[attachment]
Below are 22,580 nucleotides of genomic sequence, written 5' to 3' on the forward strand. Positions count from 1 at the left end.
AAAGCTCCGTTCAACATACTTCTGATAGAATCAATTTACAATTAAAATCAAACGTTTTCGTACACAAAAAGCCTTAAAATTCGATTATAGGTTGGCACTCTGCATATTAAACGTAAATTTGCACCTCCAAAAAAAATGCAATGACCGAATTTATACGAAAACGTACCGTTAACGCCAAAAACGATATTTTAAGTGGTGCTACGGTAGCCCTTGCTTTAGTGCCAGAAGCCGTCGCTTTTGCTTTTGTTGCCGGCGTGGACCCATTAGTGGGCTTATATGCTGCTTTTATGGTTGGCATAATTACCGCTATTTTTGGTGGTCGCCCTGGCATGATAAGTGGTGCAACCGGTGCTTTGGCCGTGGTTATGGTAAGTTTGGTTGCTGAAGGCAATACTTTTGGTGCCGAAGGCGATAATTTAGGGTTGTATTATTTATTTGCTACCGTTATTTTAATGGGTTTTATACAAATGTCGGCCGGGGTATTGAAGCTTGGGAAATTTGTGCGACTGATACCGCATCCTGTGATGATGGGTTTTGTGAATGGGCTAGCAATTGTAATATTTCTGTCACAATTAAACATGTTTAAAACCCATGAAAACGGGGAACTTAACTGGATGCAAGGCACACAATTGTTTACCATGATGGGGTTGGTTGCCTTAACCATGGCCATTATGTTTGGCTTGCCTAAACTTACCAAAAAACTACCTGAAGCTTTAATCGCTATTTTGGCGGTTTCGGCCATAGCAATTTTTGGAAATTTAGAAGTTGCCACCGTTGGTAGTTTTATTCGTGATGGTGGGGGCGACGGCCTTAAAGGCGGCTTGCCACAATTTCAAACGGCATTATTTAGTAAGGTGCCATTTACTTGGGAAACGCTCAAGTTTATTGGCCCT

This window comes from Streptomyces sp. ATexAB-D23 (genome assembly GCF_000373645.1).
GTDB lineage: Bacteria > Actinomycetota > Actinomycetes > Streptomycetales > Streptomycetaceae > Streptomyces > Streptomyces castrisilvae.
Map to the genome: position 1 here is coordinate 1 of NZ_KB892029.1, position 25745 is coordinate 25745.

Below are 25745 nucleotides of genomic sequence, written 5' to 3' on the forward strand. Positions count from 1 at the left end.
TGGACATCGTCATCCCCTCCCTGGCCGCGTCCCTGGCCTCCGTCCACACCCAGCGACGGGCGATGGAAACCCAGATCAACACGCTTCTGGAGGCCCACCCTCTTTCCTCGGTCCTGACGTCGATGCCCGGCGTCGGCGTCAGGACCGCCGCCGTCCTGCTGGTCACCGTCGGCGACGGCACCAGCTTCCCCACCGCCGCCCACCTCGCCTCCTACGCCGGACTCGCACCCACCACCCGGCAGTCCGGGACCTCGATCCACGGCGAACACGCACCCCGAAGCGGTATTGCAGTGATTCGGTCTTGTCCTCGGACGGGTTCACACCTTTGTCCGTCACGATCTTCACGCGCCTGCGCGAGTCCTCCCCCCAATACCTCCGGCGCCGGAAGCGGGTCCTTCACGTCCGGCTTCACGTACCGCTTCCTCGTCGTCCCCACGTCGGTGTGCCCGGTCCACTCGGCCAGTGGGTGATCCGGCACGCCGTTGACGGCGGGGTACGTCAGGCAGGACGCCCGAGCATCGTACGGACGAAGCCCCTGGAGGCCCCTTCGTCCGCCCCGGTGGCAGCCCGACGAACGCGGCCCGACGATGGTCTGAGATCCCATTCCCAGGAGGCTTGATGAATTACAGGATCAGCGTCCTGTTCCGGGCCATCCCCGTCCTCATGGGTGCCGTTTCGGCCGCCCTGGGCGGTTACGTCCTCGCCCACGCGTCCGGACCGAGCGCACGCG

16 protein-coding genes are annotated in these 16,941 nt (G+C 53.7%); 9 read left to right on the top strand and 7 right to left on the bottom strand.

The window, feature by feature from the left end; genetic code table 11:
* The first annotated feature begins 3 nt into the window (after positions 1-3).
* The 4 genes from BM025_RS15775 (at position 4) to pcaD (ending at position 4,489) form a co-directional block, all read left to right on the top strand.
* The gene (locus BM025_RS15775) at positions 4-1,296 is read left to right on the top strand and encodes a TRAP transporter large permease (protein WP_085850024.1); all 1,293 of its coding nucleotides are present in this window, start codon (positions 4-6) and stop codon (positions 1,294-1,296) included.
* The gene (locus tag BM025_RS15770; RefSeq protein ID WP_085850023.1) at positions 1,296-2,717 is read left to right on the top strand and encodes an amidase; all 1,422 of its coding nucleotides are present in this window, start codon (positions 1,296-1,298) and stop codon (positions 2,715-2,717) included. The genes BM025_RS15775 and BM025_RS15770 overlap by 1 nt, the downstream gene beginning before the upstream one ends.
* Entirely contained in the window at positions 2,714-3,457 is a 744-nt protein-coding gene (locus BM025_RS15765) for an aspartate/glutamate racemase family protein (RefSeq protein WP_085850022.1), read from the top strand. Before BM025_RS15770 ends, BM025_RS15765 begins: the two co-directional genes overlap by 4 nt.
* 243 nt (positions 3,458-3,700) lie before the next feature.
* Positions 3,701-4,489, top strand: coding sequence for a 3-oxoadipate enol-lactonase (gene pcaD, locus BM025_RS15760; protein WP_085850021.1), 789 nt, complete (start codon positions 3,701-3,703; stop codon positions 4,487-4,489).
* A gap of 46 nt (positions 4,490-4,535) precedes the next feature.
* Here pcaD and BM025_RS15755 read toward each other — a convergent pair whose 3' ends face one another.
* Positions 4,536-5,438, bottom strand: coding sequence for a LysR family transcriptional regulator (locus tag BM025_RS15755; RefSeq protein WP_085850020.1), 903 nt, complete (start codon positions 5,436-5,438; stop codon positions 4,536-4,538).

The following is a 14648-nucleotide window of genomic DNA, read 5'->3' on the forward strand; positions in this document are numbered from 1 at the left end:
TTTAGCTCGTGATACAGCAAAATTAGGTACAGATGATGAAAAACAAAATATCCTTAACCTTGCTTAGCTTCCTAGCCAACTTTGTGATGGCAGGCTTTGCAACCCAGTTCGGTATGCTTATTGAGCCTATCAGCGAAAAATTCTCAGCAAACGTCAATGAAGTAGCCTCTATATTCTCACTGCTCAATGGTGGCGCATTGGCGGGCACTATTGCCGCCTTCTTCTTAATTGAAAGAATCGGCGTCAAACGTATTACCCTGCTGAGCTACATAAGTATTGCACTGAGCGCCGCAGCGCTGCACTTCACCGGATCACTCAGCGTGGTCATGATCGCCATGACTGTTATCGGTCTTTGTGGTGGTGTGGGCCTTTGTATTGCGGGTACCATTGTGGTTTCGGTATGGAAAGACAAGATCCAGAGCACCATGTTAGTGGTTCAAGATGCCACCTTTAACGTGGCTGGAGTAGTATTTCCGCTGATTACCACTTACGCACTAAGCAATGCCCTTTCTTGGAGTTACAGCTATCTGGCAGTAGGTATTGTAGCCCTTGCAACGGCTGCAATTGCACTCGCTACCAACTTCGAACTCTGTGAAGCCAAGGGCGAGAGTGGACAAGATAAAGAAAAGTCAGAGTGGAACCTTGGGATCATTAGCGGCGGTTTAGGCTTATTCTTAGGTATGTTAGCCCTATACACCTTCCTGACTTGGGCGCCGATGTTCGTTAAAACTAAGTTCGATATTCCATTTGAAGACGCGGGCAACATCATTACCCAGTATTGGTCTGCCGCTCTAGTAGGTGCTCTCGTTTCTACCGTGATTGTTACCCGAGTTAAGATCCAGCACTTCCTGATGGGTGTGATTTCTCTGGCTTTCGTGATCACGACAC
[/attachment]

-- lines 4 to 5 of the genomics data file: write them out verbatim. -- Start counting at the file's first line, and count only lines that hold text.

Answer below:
GTDB lineage: Bacteria > Actinomycetota > Actinomycetes > Streptomycetales > Streptomycetaceae > Streptomyces > Streptomyces castrisilvae.
Map to the genome: position 1 here is coordinate 1 of NZ_KB892029.1, position 25745 is coordinate 25745.